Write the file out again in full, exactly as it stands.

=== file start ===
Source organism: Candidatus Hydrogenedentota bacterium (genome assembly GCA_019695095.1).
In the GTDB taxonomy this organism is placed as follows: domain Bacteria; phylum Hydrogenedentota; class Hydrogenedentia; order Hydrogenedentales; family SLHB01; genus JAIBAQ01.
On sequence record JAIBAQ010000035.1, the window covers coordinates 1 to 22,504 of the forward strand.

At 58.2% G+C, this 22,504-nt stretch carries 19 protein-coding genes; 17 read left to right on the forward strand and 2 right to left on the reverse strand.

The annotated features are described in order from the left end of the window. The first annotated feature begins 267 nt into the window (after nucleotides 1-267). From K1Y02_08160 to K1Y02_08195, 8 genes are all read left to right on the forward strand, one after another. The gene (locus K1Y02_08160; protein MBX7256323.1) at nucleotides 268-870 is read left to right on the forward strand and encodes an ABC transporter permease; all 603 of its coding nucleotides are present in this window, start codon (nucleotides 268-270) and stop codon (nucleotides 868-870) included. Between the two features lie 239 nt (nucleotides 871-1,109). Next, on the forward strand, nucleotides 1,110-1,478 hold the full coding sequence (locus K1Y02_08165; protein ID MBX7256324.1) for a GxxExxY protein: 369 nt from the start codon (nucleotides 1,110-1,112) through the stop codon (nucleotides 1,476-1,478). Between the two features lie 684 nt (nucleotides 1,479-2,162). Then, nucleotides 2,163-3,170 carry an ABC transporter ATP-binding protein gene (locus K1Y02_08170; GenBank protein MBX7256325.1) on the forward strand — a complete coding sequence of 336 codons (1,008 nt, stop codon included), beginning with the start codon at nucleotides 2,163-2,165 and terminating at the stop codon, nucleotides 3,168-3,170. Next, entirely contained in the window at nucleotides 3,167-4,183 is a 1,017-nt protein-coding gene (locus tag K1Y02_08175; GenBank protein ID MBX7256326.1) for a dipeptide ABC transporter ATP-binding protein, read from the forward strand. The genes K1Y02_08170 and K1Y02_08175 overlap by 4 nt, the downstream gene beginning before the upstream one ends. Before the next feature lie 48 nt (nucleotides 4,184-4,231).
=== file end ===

Source organism: Candidatus Hydrogenedentota bacterium (genome assembly GCA_019695095.1).
In the GTDB taxonomy this organism is placed as follows: domain Bacteria; phylum Hydrogenedentota; class Hydrogenedentia; order Hydrogenedentales; family SLHB01; genus JAIBAQ01.
On sequence record JAIBAQ010000035.1, the window covers coordinates 1 to 22,504 of the forward strand.

At 58.2% G+C, this 22,504-nt stretch carries 19 protein-coding genes; 17 read left to right on the forward strand and 2 right to left on the reverse strand.

The annotated features are described in order from the left end of the window. The first annotated feature begins 267 nt into the window (after nucleotides 1-267). From K1Y02_08160 to K1Y02_08195, 8 genes are all read left to right on the forward strand, one after another. The gene (locus K1Y02_08160; protein MBX7256323.1) at nucleotides 268-870 is read left to right on the forward strand and encodes an ABC transporter permease; all 603 of its coding nucleotides are present in this window, start codon (nucleotides 268-270) and stop codon (nucleotides 868-870) included. Between the two features lie 239 nt (nucleotides 871-1,109). Next, on the forward strand, nucleotides 1,110-1,478 hold the full coding sequence (locus K1Y02_08165; protein ID MBX7256324.1) for a GxxExxY protein: 369 nt from the start codon (nucleotides 1,110-1,112) through the stop codon (nucleotides 1,476-1,478). Between the two features lie 684 nt (nucleotides 1,479-2,162). Then, nucleotides 2,163-3,170 carry an ABC transporter ATP-binding protein gene (locus K1Y02_08170; GenBank protein MBX7256325.1) on the forward strand — a complete coding sequence of 336 codons (1,008 nt, stop codon included), beginning with the start codon at nucleotides 2,163-2,165 and terminating at the stop codon, nucleotides 3,168-3,170. Next, entirely contained in the window at nucleotides 3,167-4,183 is a 1,017-nt protein-coding gene (locus tag K1Y02_08175; GenBank protein ID MBX7256326.1) for a dipeptide ABC transporter ATP-binding protein, read from the forward strand. The genes K1Y02_08170 and K1Y02_08175 overlap by 4 nt, the downstream gene beginning before the upstream one ends. Before the next feature lie 48 nt (nucleotides 4,184-4,231).